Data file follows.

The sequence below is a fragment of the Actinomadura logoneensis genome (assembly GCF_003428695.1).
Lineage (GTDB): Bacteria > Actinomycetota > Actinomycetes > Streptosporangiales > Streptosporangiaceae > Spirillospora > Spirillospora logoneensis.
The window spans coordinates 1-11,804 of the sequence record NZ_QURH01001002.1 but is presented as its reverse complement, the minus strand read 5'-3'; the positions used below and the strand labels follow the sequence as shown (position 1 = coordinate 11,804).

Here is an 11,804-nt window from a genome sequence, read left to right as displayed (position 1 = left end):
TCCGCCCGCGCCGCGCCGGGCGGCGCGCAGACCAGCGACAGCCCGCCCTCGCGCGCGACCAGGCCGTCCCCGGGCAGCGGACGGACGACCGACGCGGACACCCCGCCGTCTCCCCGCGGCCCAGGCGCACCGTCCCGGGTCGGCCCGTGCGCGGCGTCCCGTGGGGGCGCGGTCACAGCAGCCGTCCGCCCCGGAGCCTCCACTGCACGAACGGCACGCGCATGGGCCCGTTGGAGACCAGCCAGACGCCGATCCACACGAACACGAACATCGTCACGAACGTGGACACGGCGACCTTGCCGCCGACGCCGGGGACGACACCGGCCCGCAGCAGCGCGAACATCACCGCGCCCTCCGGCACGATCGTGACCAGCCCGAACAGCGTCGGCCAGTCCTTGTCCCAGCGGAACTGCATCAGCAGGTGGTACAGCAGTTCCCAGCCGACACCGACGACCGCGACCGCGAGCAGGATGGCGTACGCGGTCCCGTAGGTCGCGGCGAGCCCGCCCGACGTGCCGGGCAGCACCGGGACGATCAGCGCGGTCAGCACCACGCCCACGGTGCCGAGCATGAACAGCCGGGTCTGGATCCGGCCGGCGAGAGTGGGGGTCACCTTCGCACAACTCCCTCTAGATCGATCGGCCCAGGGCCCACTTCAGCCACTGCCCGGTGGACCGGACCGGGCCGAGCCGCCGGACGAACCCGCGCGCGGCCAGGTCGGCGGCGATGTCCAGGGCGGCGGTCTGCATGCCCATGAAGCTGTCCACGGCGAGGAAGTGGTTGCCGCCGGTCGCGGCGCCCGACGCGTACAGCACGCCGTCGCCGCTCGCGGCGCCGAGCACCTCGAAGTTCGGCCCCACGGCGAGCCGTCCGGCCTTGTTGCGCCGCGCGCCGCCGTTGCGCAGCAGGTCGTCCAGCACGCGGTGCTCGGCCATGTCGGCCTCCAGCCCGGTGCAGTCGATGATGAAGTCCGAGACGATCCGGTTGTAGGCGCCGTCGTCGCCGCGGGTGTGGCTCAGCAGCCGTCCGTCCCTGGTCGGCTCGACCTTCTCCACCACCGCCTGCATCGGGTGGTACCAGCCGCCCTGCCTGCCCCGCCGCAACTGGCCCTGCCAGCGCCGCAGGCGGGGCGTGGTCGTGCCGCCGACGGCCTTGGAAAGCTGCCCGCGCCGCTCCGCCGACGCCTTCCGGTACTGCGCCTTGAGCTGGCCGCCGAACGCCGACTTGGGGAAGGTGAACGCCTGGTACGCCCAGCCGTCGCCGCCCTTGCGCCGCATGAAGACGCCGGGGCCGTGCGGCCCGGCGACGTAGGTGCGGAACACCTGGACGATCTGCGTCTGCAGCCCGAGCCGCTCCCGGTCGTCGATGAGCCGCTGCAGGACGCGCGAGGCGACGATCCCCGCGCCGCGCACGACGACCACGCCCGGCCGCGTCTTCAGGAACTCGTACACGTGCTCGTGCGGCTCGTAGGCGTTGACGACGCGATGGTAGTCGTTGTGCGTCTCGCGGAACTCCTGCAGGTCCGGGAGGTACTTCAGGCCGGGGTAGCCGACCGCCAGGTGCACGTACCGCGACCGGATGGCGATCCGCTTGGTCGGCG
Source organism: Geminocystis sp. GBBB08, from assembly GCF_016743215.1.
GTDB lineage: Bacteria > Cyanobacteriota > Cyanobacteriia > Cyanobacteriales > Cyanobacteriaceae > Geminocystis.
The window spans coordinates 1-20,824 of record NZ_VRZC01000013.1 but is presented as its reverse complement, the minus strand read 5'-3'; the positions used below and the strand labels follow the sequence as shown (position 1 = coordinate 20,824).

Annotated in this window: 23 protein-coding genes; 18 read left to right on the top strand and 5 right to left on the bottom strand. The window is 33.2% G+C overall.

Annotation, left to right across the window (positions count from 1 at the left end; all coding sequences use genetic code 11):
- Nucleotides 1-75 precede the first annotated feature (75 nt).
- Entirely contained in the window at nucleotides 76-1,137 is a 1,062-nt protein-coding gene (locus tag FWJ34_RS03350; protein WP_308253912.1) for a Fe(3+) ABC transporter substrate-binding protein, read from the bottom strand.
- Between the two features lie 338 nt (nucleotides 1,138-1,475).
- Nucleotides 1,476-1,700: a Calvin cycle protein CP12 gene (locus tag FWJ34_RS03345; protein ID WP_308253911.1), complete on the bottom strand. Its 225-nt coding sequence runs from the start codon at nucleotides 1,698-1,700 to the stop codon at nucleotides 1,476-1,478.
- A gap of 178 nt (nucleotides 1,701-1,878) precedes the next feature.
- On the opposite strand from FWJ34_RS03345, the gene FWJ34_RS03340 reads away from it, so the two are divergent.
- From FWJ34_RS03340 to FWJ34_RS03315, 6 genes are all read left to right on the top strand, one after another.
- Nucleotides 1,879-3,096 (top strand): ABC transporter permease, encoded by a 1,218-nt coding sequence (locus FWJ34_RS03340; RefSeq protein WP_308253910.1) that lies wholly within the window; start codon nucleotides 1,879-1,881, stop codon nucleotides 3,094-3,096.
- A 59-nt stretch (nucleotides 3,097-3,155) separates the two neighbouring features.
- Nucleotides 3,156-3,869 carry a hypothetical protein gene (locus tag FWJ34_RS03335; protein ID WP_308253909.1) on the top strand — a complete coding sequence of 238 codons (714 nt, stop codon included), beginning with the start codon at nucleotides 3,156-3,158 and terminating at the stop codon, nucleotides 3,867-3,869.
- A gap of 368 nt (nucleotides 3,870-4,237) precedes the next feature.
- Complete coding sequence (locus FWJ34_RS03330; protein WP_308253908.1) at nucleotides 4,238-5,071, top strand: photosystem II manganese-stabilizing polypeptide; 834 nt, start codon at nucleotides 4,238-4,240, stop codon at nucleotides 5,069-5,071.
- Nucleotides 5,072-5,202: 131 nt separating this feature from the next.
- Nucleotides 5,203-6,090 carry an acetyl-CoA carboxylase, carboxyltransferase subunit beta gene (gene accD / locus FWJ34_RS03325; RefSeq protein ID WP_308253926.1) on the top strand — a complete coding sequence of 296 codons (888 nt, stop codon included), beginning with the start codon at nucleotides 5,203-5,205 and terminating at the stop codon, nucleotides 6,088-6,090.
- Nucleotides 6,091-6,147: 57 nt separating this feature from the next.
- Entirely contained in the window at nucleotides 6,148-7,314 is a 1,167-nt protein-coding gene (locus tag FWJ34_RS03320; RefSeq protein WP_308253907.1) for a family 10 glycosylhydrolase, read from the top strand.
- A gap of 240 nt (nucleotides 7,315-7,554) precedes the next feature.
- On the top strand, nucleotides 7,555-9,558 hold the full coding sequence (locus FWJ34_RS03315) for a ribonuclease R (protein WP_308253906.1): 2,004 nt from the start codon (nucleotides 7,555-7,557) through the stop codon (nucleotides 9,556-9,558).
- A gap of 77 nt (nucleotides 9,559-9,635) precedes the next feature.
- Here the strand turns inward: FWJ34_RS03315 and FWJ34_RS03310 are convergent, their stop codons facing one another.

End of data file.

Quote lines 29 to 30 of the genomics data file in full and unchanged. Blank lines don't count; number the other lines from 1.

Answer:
- A gap of 77 nt (nucleotides 9,559-9,635) precedes the next feature.
- Here the strand turns inward: FWJ34_RS03315 and FWJ34_RS03310 are convergent, their stop codons facing one another.